Occurring annually on the 12th of June, World Day Against Child Labour aims to provide awareness to the issue of child labour and empower everyone to take action against it.
Whilst it is heartening that child labour has decreased 38% over the last decade, significant action is still required in order to address the over 150 million remaining children estimated to still be in child labour.
The 2030 Sustainable Development Goals adopted by the United Nations in 2015 comprises 17 goals and 169 targets that concern promote economic, social, and environmental development. Target 8.7 directly addresses the global effort to combat of child labour in all its forms.
“Take immediate and effective measures to eradicate forced labour, end modern slavery and human trafficking and secure the prohibition and elimination of the worst forms of child labour, including recruitment and use of child soldiers, and by 2025 end child labour in all its forms.”
The 2022 theme of “Universal Social Protection to End Child Labour” calls for increased investment in social protection systems and schemes to establish solid social protection floors and protect children from child labour.
What is Child Labour?
Child Labour can take many forms, and it is defined by international standards as “work that is hazardous, demands too many hours, or is performed by children who are too young”. Children may be put to work through necessity for survival, adult exploitation of their vulnerability, deficiencies in available education, and as a result of cultural customs and traditions.
The 5th Global Conference on the Elimination of Child Labour was held in Durban, South Africa 15-20 May 2022, culminating in the adoption of the Durban Call to Action on the Elimination of Child Labour. These include several commitments including ending child labour in agriculture, realising children’s right to education, and increased financing and international cooperation for the elimination of child labour and forced labour.
Nearly half of all modern child labour occurs in Africa, however it is a significant issue throughout Asia and the Pacific.
Learn more about how and why child labour happens on the End Child Labour website.
Eliminating Child Labour from Your Supply Chain
Coming into force on 1 January 2019, the Modern Slavery Act 2018 (the Act) requires companies (with annual revenue exceeding $100 million AUD) and other entities to publish annual statements defining what they are doing to prevent slavery in their operations and supply chains.
Businesses are becoming increasingly concerned with the risks of modern slavery, including child labour, in their supply chains. Increasingly, when engaging vendors, businesses are expecting transparency and assurance from their vendors regarding how their goods are manufactured, where, by who, and under what conditions. By including modern slavery issues in organisational compliance, risk, and contractor management, progress is being made in order to address these issues and promote ethical business across the board.
A flexible and inclusive strategy around supplier engagement should be based on:
- Communicating Expectations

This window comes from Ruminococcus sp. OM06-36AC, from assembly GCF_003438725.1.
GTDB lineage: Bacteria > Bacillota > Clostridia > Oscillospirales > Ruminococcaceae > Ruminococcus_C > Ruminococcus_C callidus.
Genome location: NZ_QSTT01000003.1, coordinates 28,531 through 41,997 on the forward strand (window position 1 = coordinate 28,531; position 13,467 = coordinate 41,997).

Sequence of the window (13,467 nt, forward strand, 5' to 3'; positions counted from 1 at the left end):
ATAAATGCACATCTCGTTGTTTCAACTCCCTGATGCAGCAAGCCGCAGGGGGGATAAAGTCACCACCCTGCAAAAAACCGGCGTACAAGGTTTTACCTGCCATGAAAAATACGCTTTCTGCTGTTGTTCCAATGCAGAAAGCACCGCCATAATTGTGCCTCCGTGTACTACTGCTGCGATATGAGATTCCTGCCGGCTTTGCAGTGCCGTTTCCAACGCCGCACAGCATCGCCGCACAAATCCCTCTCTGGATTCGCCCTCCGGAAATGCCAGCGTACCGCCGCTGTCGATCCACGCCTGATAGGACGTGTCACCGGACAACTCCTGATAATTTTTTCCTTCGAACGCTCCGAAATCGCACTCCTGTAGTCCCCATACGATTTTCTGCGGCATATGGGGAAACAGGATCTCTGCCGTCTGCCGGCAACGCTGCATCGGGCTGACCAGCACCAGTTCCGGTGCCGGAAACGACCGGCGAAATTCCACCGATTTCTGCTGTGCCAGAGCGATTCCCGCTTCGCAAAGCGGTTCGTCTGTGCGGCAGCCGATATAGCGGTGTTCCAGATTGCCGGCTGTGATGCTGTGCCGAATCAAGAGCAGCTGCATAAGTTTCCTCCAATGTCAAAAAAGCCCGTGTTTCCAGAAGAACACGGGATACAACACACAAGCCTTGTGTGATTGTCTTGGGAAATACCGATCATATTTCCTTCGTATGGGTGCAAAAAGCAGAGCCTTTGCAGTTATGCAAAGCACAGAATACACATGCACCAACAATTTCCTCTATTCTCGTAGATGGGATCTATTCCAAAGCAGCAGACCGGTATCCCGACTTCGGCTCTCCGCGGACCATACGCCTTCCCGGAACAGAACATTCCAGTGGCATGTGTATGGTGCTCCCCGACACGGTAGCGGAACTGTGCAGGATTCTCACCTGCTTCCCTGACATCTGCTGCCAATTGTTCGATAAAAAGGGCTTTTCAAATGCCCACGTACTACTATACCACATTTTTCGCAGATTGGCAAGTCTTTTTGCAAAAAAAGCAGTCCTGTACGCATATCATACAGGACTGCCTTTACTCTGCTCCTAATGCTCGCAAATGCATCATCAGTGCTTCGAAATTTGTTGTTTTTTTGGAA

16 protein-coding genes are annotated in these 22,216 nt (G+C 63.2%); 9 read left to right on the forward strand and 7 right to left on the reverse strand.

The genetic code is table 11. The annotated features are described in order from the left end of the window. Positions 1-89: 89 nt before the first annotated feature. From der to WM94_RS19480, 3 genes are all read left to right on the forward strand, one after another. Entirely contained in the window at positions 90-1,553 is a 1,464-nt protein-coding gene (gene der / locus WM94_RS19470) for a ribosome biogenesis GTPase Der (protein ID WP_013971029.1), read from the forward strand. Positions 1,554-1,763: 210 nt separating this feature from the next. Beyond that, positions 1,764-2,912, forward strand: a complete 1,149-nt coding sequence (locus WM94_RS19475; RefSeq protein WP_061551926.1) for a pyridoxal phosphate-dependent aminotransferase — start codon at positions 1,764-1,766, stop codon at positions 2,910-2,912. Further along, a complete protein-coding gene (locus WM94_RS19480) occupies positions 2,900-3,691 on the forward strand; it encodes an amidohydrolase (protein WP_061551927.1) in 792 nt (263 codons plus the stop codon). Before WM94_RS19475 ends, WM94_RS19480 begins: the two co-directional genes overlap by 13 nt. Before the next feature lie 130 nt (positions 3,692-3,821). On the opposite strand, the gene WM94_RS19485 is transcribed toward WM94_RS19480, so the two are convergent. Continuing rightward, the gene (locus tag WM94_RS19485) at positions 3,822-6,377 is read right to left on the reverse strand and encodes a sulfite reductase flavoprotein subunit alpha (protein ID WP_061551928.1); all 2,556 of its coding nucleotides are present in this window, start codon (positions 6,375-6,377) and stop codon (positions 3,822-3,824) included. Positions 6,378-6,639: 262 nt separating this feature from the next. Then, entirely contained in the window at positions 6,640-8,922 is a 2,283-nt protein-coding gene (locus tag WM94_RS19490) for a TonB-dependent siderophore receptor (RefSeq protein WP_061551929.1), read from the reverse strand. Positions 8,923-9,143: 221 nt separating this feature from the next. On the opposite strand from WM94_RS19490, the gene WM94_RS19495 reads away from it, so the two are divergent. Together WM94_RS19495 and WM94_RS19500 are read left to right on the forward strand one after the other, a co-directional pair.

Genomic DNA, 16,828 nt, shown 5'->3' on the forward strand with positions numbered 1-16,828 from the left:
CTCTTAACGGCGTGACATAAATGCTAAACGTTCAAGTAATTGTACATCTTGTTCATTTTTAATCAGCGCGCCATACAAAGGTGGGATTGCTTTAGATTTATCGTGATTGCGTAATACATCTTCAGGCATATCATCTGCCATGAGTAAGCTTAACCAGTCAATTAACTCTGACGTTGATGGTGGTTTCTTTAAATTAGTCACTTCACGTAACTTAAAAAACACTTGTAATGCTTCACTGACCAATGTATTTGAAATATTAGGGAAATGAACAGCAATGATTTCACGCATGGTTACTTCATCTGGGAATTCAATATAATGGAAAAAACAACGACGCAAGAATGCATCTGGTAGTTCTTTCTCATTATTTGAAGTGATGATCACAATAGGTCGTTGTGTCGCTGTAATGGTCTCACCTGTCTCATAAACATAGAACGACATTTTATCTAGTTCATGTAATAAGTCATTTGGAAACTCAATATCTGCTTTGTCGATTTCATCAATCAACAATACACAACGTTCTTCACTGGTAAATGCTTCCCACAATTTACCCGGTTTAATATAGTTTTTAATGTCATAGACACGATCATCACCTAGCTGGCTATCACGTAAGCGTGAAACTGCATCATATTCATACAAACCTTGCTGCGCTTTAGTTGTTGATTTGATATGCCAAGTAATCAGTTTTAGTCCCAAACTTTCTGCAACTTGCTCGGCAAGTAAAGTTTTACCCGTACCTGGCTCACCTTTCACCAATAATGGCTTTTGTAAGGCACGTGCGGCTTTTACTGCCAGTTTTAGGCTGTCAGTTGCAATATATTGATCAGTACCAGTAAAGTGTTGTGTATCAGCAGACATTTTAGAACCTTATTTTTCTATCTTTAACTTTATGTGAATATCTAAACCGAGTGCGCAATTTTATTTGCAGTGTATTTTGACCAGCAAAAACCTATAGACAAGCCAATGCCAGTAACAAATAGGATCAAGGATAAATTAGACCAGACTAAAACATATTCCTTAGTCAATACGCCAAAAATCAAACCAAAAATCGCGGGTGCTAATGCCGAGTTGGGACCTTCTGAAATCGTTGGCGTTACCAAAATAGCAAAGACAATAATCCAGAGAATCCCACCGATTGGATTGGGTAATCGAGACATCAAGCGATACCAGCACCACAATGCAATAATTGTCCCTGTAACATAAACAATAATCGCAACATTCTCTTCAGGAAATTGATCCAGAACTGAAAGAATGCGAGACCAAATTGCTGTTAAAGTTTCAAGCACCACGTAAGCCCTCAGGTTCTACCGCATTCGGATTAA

- Engaging on a Risk Basis
- Avoiding outsourcing compliance
- Building meaningful partnerships and providing workers with access to information
- Using existing supplier engagement processes
Using Cm3 for Modern Slavery Reporting
The Cm3 WHS Contractor Prequalification System includes a dedicated Modern Slavery Module, allowing businesses utilising its established prequalification process to tailor a flexible, risk-based approach to supplier engagement.
The module includes key aspects of effective supplier engagement such as communicating expectations, giving contractors access to information, prioritising action based on risk and evaluating the level and quality of work done by the contractor to date on eliminating the risk of modern slavery from their supply chain.
Businesses using Cm3 to manage their contractors are equipped with tools that can assist the collection of information about Vendors (including Contractors and Suppliers). These tools can assist them in meeting reporting requirements under the Modern Slavery Act 2018, and include:
- Ethical Sourcing Questionnaire
- Customised Surveys for Further Due Diligence
- Dashboards & Reporting
- Cm3 Ethical Sourcing and Modern Slavery Contractor Management
- Flagging of Potential Risk Issues
- Education & Awareness
Read more about Cm3’s Ethical Sourcing & Modern Slavery module.
Example: Scentre Group 2021 Modern Slavery Statement
Cm3 client Scentre Group manages an expansive portfolio of Westfield Living Centres housing more than 12,000 retailers valued at $50 billion. In their most recent Modern Slavery Statement, the group detailed how they utilise the Cm3 Contractor Safety Management and Prequalification Platform to assist in their procurement and assessment of contractors.
“Suppliers who provide services in our Westfield Living Centres and are pre-qualified using Cm3 (an external supplier prequalification provider) also complete a modern slavery self-assessment questionnaire as part of our onboarding and prequalification process.
In 2022, Scentre Group will continue to review the results of these self-assessments to identify any additional areas of high risk, the level of supplier understanding and engagement about the risk of modern slavery, and use this review to inform our approach for further supplier engagement.”